Add a using statements for referenced namespaces. 

 Next, let’s place some custom attributes on the class so that FlowWright is able to auto configure the step.

 Let’s start building the class, first implement the interface called: “deIStep”.   In order to implement the interface, we have to implement the “execute” method.  This step is going to take one input parameter called “midpoint”.  It’s going to generate a random number between 1 and 100, if the generated number is less than mid-point, then it will return a value of “True”, otherwise return a value of “False”.

Define a variable called “iMiddlePoint” with a value of 50.  Setup a return object called oRet.  Also let’s get the property value of “midpoint”.

Next, let’s try to get the value of midpoint as an integer.

 Next, generate a random number between 1 and 100.  Check if the generated number is greater than the midpoint number, if its greater, then return “True”, else return “False”.  


Full source code for the class

using System;
using FlowWright.cDevDecisionEngine;
using FlowWright.cDevErrorProvider;

namespace TestCustomStep
{
   [stepData("Random100", "return true-false based on random number", "Engine", "Coin Toss")]
   [stepInput("midPoint", "Mid point value", true, "string")]
   [stepReturn("True", "returns heads")]
   [stepReturn("False", "returns tails")]

   public class clsRandom100 : deIStep
   {
      public clsStepReturn execute(clsEngineContext oEngineContext)
      {

         clsStepReturn oRet = new clsStepReturn("True", stepState.complete);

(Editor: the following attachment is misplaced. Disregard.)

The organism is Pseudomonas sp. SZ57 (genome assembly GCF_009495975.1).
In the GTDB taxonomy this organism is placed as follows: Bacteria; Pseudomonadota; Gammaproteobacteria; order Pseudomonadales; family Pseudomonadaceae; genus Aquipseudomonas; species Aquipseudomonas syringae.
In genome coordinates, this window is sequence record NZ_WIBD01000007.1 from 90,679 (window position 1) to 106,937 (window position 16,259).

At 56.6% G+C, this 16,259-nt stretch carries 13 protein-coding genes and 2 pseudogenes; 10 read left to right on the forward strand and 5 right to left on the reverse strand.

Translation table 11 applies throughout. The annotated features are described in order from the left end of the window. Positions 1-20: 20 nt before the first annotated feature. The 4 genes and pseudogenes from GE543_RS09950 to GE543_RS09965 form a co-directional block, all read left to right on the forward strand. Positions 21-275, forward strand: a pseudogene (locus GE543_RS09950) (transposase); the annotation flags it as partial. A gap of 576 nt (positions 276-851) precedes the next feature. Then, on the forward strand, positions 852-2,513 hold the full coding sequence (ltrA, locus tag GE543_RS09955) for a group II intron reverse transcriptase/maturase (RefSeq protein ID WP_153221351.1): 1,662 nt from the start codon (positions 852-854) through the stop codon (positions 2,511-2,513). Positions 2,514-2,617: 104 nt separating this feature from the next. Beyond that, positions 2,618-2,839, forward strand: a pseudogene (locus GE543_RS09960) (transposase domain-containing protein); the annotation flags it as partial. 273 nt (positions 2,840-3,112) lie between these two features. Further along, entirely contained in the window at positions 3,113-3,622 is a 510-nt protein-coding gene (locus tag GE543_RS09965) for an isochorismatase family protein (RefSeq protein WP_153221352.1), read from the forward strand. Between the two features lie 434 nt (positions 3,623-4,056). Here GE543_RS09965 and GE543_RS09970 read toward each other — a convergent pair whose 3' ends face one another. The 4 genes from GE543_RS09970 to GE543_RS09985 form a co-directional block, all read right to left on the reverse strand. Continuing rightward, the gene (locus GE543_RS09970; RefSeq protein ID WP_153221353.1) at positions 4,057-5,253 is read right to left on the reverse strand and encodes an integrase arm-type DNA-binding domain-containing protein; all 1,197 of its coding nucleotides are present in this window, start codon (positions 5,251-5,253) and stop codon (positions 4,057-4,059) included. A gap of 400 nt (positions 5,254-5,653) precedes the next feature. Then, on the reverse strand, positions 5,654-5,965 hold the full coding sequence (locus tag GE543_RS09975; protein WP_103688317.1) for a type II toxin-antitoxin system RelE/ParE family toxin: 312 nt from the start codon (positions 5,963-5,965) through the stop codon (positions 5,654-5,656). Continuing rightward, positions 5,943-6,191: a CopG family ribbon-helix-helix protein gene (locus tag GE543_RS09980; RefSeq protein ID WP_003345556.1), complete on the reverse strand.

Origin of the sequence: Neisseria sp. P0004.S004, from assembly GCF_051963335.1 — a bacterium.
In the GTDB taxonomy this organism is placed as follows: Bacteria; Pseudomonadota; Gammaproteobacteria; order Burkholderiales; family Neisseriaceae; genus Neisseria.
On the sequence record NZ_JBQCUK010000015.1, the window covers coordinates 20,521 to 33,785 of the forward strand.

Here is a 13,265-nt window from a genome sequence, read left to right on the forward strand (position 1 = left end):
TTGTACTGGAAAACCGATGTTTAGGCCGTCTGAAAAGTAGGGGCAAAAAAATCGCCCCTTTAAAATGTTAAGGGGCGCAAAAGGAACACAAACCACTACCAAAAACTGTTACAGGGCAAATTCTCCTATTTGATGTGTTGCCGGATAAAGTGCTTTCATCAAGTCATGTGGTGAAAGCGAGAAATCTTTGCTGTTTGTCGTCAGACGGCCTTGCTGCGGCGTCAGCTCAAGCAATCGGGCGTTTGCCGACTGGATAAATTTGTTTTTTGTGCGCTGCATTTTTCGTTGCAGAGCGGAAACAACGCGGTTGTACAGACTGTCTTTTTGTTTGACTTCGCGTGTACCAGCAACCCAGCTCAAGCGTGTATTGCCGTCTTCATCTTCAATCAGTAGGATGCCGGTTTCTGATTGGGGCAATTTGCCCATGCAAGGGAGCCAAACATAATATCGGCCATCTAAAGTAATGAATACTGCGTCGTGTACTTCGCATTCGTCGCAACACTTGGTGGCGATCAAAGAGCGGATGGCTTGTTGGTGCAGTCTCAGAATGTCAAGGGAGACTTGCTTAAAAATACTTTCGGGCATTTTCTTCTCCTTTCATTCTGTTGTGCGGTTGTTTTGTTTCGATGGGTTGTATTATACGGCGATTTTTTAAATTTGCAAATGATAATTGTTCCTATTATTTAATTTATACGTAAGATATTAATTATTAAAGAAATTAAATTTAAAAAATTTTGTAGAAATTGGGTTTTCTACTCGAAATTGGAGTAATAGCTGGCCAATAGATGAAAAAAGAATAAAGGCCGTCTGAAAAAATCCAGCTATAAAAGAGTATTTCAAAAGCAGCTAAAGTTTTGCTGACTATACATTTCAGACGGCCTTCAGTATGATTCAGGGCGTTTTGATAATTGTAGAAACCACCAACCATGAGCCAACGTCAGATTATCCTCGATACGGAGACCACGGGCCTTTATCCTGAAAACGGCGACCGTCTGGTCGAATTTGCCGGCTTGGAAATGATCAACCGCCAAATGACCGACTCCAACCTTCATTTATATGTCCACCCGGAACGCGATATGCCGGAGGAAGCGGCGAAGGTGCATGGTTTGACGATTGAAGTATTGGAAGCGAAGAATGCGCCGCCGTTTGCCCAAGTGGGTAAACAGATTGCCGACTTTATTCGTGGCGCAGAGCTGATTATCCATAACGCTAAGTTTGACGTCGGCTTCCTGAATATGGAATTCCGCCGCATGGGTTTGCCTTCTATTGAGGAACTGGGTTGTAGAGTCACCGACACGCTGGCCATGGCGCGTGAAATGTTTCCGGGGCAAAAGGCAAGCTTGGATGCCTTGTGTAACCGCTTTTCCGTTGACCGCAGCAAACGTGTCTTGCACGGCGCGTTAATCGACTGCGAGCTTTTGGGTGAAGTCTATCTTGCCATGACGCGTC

try
         {

            int iMiddlePoint = oEngineContext.getProcessedProperty<int>("midPoint");

            Random oRandom = new Random(1);

            if (oRandom.Next(100) > iMiddlePoint)
            {
               oRet.returnVal = "True";
            }
            else
            {
               oRet.returnVal = "False";
            }
         }
         catch (Exception ex)
         {
            oEngineContext.writeError("clsRandomClass", ex, priorityLevel.medium);

            oRet.returnVal = "Error";
            oRet.stepState = stepState.error;
         }

         return (oRet);
      }
   }
}

Now that the step is complete, compile the project to create the DLL.  Navigate to the directory where the DLL was compiled to and select the DLL: “TestCustomStep.dll”.  Right click on the file and select “Copy” from the context menu.

 

Copy the step dll to the following directory: “C:\inetpub\wwwroot\cDevWorkflow\bin”.

 First let’s setup an icon for the new step.  Create any icon that is 40 x 40 pixels and in PNG format, also name the icon same as the step name.  Copy the file to the following directory “C:\inetpub\wwwroot\cDevWorkflow\images”.